20% of Leprosy Cases Confirmed in Central Florida

Leprosy cases continue in Florida in 2023
Leprosy Florida
Bhukhan A, Dunn C, Nathoo R. Case report of leprosy in central Florida - July 2023
Orlando (Precision Vaccinations News)

Over the past few years, leprosy (Hansen’s disease) cases lacking traditional risk factors have increased.

The U.S. Centers for Disease Control and Prevention (CDC) stated as of July 11, 2023, leprosy has been historically uncommon in the United States, as the incidence rate peaked around 1983.

According to an Early Release Research Letter, Volume 29, Number 8, August 2023, there is evidence that leprosy, an age-old disease, has become endemic in the southeastern U.S.

Over the last decade, the number of reported leprosy cases has more than doubled in the southeastern states, especially in central Florida. Hansen’s disease has been reported in Florida since 1921. 

According to the National Hansen’s Disease Program, 159 new cases were reported in 2020, with central Florida reporting almost 20% of nationally reported cases.

Recent cases in Florida demonstrate no clear evidence of zoonotic exposure or traditionally known risk factors.

For example, the CDC reported a case of lepromatous leprosy in central Florida in a man without risk factors for known transmission routes.

And the CDC reviewed epidemiologic evidence supporting leprosy as an endemic process in the southeastern U.S. as a high percentage of unrelated leprosy cases in the southern U.S. were found to carry the same unique strain of M. leprae as nine-banded armadillos in the region.

This finding suggests a strong likelihood of zoonotic transmission.

However, Rendini et al. demonstrated that many cases reported in the eastern United States, including central Florida, lacked zoonotic exposure or recent residence outside the United States.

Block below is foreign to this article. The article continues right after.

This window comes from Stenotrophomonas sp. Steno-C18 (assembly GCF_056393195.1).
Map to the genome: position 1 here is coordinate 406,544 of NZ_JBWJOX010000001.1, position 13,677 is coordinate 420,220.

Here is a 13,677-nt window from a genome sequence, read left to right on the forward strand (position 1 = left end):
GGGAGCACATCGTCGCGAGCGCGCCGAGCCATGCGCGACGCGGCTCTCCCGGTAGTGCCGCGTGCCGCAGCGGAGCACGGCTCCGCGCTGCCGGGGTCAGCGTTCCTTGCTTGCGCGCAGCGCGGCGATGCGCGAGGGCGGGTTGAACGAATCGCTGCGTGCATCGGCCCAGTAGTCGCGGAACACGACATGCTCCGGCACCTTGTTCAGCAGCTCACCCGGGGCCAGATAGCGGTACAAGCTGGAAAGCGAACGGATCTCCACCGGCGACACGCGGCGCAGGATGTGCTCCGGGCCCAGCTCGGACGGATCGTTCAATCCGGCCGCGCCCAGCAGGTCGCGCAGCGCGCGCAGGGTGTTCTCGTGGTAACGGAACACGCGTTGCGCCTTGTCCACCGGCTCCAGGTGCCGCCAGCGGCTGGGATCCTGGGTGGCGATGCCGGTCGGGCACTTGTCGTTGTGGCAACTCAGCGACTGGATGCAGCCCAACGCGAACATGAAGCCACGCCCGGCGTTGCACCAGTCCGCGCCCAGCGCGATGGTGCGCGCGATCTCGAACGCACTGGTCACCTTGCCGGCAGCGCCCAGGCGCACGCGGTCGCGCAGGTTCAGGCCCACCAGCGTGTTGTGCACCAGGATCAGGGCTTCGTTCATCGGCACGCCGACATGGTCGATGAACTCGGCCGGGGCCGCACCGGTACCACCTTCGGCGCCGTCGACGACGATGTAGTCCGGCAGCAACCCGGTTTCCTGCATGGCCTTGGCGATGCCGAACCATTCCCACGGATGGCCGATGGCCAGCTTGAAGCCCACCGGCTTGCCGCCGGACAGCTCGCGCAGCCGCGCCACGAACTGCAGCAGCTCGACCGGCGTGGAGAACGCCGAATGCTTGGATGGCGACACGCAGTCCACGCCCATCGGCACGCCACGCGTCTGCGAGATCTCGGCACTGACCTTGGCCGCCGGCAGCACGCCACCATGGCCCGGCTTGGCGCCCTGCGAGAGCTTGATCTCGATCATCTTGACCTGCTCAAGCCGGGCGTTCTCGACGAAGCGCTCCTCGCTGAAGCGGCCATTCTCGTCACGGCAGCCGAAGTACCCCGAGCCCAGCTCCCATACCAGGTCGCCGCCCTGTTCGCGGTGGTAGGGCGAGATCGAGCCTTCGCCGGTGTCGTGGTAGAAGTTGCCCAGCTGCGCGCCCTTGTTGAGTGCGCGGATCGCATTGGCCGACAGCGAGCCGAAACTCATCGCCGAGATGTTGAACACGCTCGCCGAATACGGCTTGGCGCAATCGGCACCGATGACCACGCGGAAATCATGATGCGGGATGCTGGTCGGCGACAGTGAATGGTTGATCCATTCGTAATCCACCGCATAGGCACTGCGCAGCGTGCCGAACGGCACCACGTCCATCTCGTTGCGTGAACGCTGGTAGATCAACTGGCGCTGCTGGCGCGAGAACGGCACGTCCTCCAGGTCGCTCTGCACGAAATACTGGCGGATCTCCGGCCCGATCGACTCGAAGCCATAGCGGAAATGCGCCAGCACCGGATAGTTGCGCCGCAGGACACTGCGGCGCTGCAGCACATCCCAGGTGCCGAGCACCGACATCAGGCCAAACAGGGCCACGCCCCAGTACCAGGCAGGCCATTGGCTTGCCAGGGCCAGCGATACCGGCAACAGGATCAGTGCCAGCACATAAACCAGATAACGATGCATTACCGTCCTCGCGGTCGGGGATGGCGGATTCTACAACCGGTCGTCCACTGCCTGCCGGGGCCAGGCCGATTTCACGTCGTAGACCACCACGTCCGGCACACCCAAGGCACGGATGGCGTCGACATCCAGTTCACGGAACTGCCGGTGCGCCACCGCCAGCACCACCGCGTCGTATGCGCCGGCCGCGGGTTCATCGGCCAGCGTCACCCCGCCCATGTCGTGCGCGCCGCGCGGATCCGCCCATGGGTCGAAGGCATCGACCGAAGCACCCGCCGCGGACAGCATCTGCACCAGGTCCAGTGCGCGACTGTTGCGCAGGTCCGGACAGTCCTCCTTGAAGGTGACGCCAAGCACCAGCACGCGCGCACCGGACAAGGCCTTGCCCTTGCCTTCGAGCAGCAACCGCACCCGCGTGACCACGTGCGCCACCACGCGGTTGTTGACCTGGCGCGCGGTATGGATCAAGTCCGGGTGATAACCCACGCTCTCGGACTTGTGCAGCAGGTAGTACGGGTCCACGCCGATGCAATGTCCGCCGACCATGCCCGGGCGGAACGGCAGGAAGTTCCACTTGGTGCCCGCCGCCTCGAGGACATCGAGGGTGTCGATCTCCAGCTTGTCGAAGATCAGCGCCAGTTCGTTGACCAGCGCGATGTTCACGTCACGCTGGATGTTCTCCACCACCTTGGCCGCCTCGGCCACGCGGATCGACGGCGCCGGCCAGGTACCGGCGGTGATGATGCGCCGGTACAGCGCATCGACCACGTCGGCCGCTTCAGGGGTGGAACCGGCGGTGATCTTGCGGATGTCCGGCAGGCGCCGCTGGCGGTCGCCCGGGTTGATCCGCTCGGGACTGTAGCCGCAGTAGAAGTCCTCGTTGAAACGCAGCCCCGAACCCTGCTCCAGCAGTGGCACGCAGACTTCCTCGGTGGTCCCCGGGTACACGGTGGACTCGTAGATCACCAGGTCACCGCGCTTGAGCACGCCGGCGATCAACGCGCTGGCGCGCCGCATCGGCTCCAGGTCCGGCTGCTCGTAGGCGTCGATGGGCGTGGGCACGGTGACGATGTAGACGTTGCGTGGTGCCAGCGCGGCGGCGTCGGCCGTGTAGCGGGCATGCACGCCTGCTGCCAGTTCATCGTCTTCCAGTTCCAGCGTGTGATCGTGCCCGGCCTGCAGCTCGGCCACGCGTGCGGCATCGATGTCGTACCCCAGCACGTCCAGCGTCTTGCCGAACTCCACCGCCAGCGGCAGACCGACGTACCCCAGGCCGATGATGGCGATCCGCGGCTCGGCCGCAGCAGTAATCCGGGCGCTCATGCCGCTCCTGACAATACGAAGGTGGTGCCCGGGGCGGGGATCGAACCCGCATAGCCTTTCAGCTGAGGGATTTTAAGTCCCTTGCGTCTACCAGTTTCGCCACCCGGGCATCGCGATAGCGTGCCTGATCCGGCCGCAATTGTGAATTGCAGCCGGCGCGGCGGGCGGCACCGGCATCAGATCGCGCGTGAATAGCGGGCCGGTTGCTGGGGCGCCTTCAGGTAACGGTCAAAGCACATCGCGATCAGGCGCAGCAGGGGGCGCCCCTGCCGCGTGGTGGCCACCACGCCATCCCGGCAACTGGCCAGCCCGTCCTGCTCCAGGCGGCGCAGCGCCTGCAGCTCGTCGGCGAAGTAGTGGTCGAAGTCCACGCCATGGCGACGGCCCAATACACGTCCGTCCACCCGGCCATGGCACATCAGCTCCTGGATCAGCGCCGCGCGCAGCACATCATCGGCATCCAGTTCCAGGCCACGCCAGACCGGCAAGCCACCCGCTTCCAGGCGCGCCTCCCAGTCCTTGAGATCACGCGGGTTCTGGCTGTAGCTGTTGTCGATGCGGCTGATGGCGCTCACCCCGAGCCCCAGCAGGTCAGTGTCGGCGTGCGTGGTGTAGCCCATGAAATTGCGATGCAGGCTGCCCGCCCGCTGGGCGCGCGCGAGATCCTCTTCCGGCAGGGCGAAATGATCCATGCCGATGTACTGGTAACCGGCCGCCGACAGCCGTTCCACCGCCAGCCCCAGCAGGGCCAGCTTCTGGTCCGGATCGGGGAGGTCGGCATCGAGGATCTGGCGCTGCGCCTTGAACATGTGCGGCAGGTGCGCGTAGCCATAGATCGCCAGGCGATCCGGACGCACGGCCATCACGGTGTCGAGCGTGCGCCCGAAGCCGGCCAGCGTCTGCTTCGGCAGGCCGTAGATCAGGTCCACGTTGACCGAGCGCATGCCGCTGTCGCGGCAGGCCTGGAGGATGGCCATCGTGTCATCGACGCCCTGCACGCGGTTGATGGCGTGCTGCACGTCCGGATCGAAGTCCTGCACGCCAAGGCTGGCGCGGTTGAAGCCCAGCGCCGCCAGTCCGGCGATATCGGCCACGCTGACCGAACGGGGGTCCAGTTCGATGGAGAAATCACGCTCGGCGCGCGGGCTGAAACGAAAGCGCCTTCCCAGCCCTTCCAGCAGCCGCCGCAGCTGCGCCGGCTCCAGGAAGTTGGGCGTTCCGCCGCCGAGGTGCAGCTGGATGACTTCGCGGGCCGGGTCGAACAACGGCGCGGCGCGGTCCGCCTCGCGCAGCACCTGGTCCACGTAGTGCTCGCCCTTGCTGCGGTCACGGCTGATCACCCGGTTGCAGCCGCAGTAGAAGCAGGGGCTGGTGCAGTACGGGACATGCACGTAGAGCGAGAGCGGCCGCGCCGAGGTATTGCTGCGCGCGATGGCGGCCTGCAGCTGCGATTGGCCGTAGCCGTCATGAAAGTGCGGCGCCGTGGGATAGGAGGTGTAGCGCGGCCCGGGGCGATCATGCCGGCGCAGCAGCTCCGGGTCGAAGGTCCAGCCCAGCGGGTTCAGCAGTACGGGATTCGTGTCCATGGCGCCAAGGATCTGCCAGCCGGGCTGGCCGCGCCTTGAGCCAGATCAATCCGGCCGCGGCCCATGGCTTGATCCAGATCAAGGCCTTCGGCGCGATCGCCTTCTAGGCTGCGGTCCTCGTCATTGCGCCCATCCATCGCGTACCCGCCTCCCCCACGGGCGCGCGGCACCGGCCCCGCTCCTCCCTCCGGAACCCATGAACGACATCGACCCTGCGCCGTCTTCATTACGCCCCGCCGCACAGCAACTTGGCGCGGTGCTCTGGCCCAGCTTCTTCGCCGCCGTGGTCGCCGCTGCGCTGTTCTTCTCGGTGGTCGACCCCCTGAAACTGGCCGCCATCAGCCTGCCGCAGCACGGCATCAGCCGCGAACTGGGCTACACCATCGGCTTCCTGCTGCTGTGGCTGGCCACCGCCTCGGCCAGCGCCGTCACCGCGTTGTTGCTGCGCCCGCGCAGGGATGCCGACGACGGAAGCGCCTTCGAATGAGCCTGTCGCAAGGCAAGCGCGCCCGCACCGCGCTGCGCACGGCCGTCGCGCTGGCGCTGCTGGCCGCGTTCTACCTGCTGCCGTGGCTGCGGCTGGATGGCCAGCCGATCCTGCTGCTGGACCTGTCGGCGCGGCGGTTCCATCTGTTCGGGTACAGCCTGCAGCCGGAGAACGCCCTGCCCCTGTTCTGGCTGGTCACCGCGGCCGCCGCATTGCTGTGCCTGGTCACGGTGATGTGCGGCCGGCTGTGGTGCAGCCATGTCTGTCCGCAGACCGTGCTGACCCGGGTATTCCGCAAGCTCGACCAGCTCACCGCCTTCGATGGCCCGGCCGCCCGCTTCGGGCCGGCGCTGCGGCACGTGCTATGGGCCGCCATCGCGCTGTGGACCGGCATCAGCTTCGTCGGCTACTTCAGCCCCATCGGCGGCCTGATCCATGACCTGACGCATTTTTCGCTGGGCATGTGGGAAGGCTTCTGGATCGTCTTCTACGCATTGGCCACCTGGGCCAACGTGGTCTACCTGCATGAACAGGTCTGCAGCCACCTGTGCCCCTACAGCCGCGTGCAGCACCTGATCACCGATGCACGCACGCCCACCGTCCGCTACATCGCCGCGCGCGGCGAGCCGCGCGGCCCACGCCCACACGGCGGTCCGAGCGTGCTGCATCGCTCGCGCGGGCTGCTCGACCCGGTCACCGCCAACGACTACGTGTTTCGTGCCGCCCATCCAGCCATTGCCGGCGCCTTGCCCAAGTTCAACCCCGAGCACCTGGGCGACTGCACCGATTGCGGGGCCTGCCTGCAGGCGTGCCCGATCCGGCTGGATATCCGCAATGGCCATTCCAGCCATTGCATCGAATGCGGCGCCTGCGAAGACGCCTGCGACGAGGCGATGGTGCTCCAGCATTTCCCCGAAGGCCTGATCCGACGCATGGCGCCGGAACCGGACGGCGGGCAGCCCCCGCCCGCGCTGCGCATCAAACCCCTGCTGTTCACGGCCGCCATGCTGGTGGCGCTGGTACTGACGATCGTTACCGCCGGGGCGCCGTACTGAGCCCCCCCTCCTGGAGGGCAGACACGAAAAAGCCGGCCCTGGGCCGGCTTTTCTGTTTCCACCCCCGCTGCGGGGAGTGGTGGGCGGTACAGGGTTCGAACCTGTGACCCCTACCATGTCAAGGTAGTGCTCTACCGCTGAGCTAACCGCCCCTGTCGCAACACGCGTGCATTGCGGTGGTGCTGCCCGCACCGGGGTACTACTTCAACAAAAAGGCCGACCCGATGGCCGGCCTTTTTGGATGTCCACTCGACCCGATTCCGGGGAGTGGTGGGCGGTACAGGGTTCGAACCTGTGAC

In summary, the CDC says this case adds to the growing body of literature suggesting that central Florida represents an endemic location for leprosy.

And travel to this area, even without other risk factors, should prompt consideration of leprosy in the appropriate clinical context.

By increasing local physician efforts to report the incidence and supporting further research to assess transmission routes, a congruent effort can be made to identify and reduce the spread of the disease.

The World Health Organization previously released the Towards zero leprosy: global leprosy (Hansen’s disease) strategy, 2021–2030.

Leprosy is a tropical disease still occurring in more than 120 countries, with about 200,000 new cases reported yearly. As per data of 2019, Brazil, India, and Indonesia reported more than 10,000 new cases.

It is a chronic infectious disease caused by a type of bacteria, Mycobacterium leprae. 

These bacteria grow very slowly, and it may take up to 20 years to develop signs of the infection.

The bacteria attack the nerves, which can become swollen under the skin. This can cause the affected areas to lose sense of touch and pain.

The illness can be cured if treatment with a combination of antibiotics is completed as prescribed. Treatment usually lasts between one to two years.

Note: Leprosy was renamed Hansen’s disease after Norwegian scientist Gerhard Henrik Armauer Hansen.

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